We’re all about welding at All Metals Fabrication so we have some tips on stick welding for you and we love sharing some of the tricks of our trade! Whether you’re on your way to becoming a stick welding expert, or if you’re interested in stick welding as a hobby but don’t know much about the topic, here are some things you should know:
Remember CLAMS. How exactly do shellfish and welding go together? Really it’s just an acronym, but an easy one to remember. Let’s break it down: Current setting, Length of arc, Angle of electrode, Manipulation of the electrode and Speed of travel. By keeping these things in mind, a stick weld will go much smoother, and you’ll perform the process of preparation in the correct order.
Finding the best “all purpose” machine. If you’re trying to work on your stick welding skills, you’ll want a welding machine with an AC/DC output. DC welding has a number of advantages, such as better looking welds, easier overhead welding, and an all around smoother arc. That doesn’t mean an AC output is bad though. If you’re working with magnetized metal, AC allows you to switch back and forth between polarities, a setting that can come in very handy.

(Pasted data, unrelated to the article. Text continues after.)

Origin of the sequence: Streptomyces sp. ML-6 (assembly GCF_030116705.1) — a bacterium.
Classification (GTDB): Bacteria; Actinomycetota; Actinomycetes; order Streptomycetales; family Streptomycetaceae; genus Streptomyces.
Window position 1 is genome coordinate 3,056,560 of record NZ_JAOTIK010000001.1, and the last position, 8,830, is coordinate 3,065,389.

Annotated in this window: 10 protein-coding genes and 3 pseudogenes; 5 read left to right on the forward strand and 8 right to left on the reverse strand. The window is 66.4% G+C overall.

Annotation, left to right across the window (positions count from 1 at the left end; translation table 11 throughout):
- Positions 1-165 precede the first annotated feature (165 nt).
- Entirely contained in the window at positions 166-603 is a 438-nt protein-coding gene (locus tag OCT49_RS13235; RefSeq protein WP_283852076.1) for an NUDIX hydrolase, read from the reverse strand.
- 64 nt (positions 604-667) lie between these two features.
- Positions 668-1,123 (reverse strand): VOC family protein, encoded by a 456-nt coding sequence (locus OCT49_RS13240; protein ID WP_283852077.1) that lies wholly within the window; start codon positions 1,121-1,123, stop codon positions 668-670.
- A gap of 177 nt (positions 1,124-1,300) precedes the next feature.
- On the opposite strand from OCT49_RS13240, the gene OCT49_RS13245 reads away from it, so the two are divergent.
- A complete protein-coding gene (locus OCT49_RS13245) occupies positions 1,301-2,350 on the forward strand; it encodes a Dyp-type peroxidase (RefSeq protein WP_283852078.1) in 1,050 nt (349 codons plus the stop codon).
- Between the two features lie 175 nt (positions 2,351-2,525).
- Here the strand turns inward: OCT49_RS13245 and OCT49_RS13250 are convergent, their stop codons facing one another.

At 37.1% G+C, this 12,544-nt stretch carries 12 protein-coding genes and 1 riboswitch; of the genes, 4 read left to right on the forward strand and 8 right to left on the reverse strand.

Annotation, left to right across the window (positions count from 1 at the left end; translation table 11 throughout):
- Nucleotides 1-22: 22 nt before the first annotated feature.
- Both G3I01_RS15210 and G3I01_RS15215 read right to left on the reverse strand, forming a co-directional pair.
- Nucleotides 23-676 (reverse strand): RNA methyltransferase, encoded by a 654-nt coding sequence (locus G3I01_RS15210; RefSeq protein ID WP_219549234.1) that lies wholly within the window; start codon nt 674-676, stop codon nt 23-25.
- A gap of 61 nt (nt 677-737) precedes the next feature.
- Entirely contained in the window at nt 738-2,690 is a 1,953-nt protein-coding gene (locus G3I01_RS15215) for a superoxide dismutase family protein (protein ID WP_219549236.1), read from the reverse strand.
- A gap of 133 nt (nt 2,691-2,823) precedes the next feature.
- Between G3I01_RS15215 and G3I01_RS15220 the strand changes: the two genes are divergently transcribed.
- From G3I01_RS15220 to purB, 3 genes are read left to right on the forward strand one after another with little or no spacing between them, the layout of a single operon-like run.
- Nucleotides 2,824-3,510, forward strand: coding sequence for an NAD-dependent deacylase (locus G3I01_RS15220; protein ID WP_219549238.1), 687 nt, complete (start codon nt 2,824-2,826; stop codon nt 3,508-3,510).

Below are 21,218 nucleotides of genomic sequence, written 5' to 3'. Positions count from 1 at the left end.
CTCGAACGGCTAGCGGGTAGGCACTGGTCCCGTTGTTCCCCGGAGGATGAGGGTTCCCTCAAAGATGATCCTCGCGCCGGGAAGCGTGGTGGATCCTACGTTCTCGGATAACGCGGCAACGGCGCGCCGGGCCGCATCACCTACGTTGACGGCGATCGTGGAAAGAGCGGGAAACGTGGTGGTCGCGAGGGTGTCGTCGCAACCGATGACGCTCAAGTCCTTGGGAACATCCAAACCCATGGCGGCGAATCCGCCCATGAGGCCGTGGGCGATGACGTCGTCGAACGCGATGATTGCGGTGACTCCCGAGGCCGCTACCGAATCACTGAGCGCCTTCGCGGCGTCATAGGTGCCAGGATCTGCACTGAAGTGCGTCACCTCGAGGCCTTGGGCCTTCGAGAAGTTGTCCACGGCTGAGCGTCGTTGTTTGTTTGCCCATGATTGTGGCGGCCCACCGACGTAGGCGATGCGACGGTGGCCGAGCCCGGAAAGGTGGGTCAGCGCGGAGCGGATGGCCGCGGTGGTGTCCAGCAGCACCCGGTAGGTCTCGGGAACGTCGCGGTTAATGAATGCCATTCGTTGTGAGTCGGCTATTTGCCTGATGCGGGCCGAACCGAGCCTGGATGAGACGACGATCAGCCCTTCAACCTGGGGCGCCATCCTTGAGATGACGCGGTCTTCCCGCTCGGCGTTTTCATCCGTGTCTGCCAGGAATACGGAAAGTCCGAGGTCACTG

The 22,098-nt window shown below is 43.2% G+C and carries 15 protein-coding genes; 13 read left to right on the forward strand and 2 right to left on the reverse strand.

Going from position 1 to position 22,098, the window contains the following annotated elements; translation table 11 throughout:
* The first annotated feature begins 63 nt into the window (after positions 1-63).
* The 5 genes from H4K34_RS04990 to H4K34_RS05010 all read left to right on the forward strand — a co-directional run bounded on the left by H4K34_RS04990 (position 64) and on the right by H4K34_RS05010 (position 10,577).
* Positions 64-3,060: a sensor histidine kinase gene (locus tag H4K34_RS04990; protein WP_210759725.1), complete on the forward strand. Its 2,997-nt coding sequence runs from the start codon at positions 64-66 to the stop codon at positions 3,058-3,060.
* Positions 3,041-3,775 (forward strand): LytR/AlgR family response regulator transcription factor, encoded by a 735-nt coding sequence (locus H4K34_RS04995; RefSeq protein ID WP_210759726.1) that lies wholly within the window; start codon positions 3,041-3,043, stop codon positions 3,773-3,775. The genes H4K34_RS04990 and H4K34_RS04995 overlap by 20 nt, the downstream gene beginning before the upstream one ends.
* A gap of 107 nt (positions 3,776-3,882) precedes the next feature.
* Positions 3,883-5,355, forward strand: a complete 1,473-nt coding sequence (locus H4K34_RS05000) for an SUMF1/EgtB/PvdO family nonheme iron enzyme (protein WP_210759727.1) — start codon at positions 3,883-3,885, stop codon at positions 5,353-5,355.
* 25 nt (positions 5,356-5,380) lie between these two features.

Think about the size of your welder. If you’re working on projects around the house, or in your own personal shop, you’ll probably want a welder that is somewhere between 225 and 300 amps. Generally, stick welding projects require no more than 200 amps, which means you should be good to go in this range. If you need a thicker weld, and are worried about your amp output, just make multiple passes. This will have you feeling like a stick welding expert!
Preparation is key. At the end of the day, the better the preparation, the better the weld. If you aren’t very experienced, you’ll see a big benefit by cleaning your materials before getting started. Fortunately, stick welding can be done with dirty surfaces, but if you’re an amateur you can really mess up a project by not taking the extra time to get things ready.